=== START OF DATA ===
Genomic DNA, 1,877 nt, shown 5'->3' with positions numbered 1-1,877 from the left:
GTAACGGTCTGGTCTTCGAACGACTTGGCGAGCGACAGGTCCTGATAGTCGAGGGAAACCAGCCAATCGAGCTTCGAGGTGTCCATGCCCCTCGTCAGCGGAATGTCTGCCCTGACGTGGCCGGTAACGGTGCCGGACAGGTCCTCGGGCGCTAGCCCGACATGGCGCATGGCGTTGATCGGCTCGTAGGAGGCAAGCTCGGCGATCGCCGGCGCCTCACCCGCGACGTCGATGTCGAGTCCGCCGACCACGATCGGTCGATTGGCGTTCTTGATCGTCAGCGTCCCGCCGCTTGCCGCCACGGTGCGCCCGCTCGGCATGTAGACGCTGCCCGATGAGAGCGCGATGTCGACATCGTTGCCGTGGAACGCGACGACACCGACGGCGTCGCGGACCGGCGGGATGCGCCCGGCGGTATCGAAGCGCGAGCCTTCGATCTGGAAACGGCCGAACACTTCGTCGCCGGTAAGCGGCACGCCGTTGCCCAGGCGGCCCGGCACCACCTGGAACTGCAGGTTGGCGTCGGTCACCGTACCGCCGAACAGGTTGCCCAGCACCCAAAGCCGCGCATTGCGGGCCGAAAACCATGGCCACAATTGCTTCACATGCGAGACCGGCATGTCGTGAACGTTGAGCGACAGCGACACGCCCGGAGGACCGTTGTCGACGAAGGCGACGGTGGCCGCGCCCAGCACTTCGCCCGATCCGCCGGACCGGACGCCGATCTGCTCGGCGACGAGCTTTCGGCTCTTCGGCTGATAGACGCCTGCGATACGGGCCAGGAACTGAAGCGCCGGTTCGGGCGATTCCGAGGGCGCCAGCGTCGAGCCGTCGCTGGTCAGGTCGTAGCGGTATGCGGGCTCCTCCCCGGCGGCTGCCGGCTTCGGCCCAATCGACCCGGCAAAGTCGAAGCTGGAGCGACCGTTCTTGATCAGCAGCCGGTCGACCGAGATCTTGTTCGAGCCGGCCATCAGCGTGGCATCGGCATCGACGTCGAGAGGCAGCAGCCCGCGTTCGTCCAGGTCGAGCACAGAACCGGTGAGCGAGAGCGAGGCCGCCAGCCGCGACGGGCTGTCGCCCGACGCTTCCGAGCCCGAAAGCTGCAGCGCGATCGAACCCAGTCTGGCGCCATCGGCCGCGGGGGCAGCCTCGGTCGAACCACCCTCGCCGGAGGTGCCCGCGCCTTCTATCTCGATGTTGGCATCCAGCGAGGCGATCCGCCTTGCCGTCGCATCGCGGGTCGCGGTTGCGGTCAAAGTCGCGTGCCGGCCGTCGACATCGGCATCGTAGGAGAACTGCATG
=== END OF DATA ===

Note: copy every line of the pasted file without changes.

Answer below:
Genomic DNA, 1,877 nt, shown 5'->3' with positions numbered 1-1,877 from the left:
GTAACGGTCTGGTCTTCGAACGACTTGGCGAGCGACAGGTCCTGATAGTCGAGGGAAACCAGCCAATCGAGCTTCGAGGTGTCCATGCCCCTCGTCAGCGGAATGTCTGCCCTGACGTGGCCGGTAACGGTGCCGGACAGGTCCTCGGGCGCTAGCCCGACATGGCGCATGGCGTTGATCGGCTCGTAGGAGGCAAGCTCGGCGATCGCCGGCGCCTCACCCGCGACGTCGATGTCGAGTCCGCCGACCACGATCGGTCGATTGGCGTTCTTGATCGTCAGCGTCCCGCCGCTTGCCGCCACGGTGCGCCCGCTCGGCATGTAGACGCTGCCCGATGAGAGCGCGATGTCGACATCGTTGCCGTGGAACGCGACGACACCGACGGCGTCGCGGACCGGCGGGATGCGCCCGGCGGTATCGAAGCGCGAGCCTTCGATCTGGAAACGGCCGAACACTTCGTCGCCGGTAAGCGGCACGCCGTTGCCCAGGCGGCCCGGCACCACCTGGAACTGCAGGTTGGCGTCGGTCACCGTACCGCCGAACAGGTTGCCCAGCACCCAAAGCCGCGCATTGCGGGCCGAAAACCATGGCCACAATTGCTTCACATGCGAGACCGGCATGTCGTGAACGTTGAGCGACAGCGACACGCCCGGAGGACCGTTGTCGACGAAGGCGACGGTGGCCGCGCCCAGCACTTCGCCCGATCCGCCGGACCGGACGCCGATCTGCTCGGCGACGAGCTTTCGGCTCTTCGGCTGATAGACGCCTGCGATACGGGCCAGGAACTGAAGCGCCGGTTCGGGCGATTCCGAGGGCGCCAGCGTCGAGCCGTCGCTGGTCAGGTCGTAGCGGTATGCGGGCTCCTCCCCGGCGGCTGCCGGCTTCGGCCCAATCGACCCGGCAAAGTCGAAGCTGGAGCGACCGTTCTTGATCAGCAGCCGGTCGACCGAGATCTTGTTCGAGCCGGCCATCAGCGTGGCATCGGCATCGACGTCGAGAGGCAGCAGCCCGCGTTCGTCCAGGTCGAGCACAGAACCGGTGAGCGAGAGCGAGGCCGCCAGCCGCGACGGGCTGTCGCCCGACGCTTCCGAGCCCGAAAGCTGCAGCGCGATCGAACCCAGTCTGGCGCCATCGGCCGCGGGGGCAGCCTCGGTCGAACCACCCTCGCCGGAGGTGCCCGCGCCTTCTATCTCGATGTTGGCATCCAGCGAGGCGATCCGCCTTGCCGTCGCATCGCGGGTCGCGGTTGCGGTCAAAGTCGCGTGCCGGCCGTCGACATCGGCATCGTAGGAGAACTGCATG